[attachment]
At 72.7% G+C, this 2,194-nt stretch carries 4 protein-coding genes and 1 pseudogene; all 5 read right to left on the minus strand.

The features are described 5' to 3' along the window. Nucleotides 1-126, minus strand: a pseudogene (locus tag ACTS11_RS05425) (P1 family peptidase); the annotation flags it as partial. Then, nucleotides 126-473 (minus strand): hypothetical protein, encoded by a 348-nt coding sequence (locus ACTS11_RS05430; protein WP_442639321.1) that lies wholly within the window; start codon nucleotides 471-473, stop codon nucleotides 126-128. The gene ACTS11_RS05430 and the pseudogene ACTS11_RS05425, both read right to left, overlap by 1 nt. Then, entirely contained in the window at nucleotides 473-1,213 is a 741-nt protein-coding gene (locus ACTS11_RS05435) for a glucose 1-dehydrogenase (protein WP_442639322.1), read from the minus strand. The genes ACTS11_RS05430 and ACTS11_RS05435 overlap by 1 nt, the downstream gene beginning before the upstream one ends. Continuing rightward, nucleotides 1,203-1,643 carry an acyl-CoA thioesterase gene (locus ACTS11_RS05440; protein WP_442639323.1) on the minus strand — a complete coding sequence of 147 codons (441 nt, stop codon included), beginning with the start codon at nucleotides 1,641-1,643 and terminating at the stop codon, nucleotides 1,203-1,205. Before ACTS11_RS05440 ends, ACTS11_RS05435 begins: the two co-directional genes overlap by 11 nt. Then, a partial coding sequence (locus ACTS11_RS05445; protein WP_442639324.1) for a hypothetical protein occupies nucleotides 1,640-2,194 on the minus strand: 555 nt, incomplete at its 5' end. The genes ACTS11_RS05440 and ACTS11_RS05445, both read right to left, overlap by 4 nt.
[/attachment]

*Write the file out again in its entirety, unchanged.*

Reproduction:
At 72.7% G+C, this 2,194-nt stretch carries 4 protein-coding genes and 1 pseudogene; all 5 read right to left on the minus strand.

The features are described 5' to 3' along the window. Nucleotides 1-126, minus strand: a pseudogene (locus tag ACTS11_RS05425) (P1 family peptidase); the annotation flags it as partial. Then, nucleotides 126-473 (minus strand): hypothetical protein, encoded by a 348-nt coding sequence (locus ACTS11_RS05430; protein WP_442639321.1) that lies wholly within the window; start codon nucleotides 471-473, stop codon nucleotides 126-128. The gene ACTS11_RS05430 and the pseudogene ACTS11_RS05425, both read right to left, overlap by 1 nt. Then, entirely contained in the window at nucleotides 473-1,213 is a 741-nt protein-coding gene (locus ACTS11_RS05435) for a glucose 1-dehydrogenase (protein WP_442639322.1), read from the minus strand. The genes ACTS11_RS05430 and ACTS11_RS05435 overlap by 1 nt, the downstream gene beginning before the upstream one ends. Continuing rightward, nucleotides 1,203-1,643 carry an acyl-CoA thioesterase gene (locus ACTS11_RS05440; protein WP_442639323.1) on the minus strand — a complete coding sequence of 147 codons (441 nt, stop codon included), beginning with the start codon at nucleotides 1,641-1,643 and terminating at the stop codon, nucleotides 1,203-1,205. Before ACTS11_RS05440 ends, ACTS11_RS05435 begins: the two co-directional genes overlap by 11 nt. Then, a partial coding sequence (locus ACTS11_RS05445; protein WP_442639324.1) for a hypothetical protein occupies nucleotides 1,640-2,194 on the minus strand: 555 nt, incomplete at its 5' end. The genes ACTS11_RS05440 and ACTS11_RS05445, both read right to left, overlap by 4 nt.